1. Cell Biology
  2. Evolutionary Biology
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TP53 copy number expansion is associated with the evolution of increased body size and an enhanced DNA damage response in elephants

  1. Michael Sulak
  2. Lindsey Fong
  3. Katelyn Mika
  4. Sravanthi Chigurupati
  5. Lisa Yon
  6. Nigel P Mongan
  7. Richard D Emes
  8. Vincent J Lynch  Is a corresponding author
  1. The University of Chicago, United States
  2. University of Nottingham, United Kingdom
Research Article
  • Cited 46
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Cite this article as: eLife 2016;5:e11994 doi: 10.7554/eLife.11994

Abstract

A major constraint on the evolution of large body sizes in animals is an increased risk of developing cancer. There is no correlation, however, between body size and cancer risk. This lack of correlation is often referred to as 'Peto's Paradox'. Here we show that the elephant genome encodes 20 copies of the tumor suppressor gene TP53 and that the increase in TP53 copy number occurred coincident with the evolution of large body sizes, the evolution of extreme sensitivity to genotoxic stress, and a hyperactive TP53 signaling pathway in the elephant (Proboscidean) lineage. Furthermore we show that several of the TP53 retrogenes (TP53RTGs) are transcribed and likely translated. While TP53RTGs do not appear to directly function as transcription factors, they do contribute to the enhanced sensitivity of elephant cells to DNA damage and the induction of apoptosis by regulating activity of the TP53 signaling pathway. These results suggest that an increase in the copy number of TP53 may have played a direct role in the evolution of very large body sizes and the resolution of Peto's paradox in Proboscideans.

Article and author information

Author details

  1. Michael Sulak

    Department of Human Genetics, The University of Chicago, Chicago, United States
    Competing interests
    The authors declare that no competing interests exist.
  2. Lindsey Fong

    Department of Human Genetics, The University of Chicago, Chicago, United States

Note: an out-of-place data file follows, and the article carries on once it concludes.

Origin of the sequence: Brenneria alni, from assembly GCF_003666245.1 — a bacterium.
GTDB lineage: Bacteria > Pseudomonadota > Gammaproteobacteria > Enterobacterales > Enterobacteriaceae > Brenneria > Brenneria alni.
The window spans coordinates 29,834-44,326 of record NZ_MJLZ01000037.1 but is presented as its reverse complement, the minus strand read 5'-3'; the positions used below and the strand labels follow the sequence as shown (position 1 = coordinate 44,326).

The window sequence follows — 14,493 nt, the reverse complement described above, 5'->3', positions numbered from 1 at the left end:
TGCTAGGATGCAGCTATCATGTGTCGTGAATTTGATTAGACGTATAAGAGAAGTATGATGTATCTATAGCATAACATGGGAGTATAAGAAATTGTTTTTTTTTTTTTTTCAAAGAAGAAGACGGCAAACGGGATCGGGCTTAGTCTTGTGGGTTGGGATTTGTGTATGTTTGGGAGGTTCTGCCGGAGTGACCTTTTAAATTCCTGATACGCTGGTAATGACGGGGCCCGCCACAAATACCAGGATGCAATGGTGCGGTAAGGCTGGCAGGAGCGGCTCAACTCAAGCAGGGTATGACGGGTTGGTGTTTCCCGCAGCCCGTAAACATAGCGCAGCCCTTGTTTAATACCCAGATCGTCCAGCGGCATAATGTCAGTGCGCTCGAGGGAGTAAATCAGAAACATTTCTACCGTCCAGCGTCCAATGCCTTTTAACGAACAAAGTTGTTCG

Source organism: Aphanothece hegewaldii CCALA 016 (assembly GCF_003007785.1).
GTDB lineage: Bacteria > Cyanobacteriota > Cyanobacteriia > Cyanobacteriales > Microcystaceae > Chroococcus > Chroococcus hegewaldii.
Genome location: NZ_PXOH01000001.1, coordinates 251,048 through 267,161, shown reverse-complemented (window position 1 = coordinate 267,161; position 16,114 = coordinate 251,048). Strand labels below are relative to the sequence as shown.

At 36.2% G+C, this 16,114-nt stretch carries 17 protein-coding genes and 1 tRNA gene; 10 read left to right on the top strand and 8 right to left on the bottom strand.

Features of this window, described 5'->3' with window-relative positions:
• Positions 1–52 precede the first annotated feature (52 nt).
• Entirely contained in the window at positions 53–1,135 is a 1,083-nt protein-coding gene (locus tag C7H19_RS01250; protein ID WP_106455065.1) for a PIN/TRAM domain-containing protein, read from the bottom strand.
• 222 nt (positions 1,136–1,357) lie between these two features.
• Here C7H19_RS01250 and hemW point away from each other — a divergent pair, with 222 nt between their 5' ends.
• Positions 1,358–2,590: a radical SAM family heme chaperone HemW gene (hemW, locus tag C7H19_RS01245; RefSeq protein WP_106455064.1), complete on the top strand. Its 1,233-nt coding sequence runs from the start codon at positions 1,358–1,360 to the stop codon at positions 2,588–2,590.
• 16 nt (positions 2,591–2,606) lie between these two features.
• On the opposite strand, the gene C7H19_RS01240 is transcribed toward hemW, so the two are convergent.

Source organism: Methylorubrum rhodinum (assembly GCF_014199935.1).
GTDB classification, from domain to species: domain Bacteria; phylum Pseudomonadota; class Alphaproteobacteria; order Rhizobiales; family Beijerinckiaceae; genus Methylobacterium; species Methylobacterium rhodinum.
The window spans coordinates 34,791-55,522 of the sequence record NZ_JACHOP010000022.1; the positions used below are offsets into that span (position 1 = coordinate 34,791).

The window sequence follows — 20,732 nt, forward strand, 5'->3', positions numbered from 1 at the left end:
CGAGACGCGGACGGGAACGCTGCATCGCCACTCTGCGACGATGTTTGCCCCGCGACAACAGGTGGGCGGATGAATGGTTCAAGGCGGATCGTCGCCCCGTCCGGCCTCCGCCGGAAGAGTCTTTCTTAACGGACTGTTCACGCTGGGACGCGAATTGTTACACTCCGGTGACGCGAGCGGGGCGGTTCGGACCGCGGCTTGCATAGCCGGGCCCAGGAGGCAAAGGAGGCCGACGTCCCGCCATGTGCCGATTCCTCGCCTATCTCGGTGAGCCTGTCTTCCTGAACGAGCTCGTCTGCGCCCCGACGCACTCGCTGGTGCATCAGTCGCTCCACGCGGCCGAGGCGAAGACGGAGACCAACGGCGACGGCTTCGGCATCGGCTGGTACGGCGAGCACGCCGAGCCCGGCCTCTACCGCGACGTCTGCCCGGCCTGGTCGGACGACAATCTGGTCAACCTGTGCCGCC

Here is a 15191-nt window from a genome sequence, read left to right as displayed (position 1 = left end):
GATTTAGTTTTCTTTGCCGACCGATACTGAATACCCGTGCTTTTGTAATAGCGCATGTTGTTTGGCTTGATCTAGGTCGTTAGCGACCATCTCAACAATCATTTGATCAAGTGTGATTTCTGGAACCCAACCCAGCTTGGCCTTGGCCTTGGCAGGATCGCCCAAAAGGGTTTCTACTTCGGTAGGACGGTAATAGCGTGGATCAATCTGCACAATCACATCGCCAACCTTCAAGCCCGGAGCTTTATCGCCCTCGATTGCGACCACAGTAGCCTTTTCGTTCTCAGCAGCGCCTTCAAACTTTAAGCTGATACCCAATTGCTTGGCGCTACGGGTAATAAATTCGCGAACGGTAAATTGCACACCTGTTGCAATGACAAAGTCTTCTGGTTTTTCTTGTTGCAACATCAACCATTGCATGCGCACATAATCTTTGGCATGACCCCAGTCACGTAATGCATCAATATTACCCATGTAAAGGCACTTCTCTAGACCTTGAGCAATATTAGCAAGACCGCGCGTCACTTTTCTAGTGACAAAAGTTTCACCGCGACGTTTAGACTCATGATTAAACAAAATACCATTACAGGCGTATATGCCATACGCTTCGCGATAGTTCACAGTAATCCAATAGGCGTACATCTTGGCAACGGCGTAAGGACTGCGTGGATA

Competing interests
    The authors declare that no competing interests exist.
  3. Katelyn Mika

    Department of Human Genetics, The University of Chicago, Chicago, United States
    Competing interests
    The authors declare that no competing interests exist.
  4. Sravanthi Chigurupati

    Department of Human Genetics, The University of Chicago, Chicago, United States
    Competing interests
    The authors declare that no competing interests exist.
  5. Lisa Yon

    Faculty of Medicine and Health Sciences, University of Nottingham, Leicestershire, United Kingdom
    Competing interests
    The authors declare that no competing interests exist.
  6. Nigel P Mongan

    Faculty of Medicine and Health Sciences, University of Nottingham, Leicestershire, United Kingdom
    Competing interests
    The authors declare that no competing interests exist.
  7. Richard D Emes

    Faculty of Medicine and Health Sciences, University of Nottingham, Leicestershire, United Kingdom
    Competing interests
    The authors declare that no competing interests exist.
  8. Vincent J Lynch

    Department of Human Genetics, The University of Chicago, Chicago, United States
    For correspondence
    vjlynch@uchicago.edu
    Competing interests
    The authors declare that no competing interests exist.
    ORCID icon "This ORCID iD identifies the author of this article:" 0000-0001-5311-3824

Funding

We acknowledge the financial support of The University of Chicago (VJL) and the University of Nottingham (NPM, LY, RDE). RDE was additionally supported by funding through the Advanced Data Analysis CentreThe funders had no role in study design, data collection and interpretation, or the decision to submit the work for publication.

Reviewing Editor

  1. Joaquín M Espinosa, University of Colorado School of Medicine, United States

Publication history

  1. Received: October 1, 2015
  2. Accepted: September 17, 2016
  3. Accepted Manuscript published: September 19, 2016 (version 1)
  4. Version of Record published: October 12, 2016 (version 2)
  5. Version of Record updated: December 20, 2016 (version 3)

Copyright

© 2016, Sulak et al.

This article is distributed under the terms of the Creative Commons Attribution License permitting unrestricted use and redistribution provided that the original author and source are credited.

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  1. Further reading

Further reading

  1. Elephants have extra copies of a gene that protects against cancer.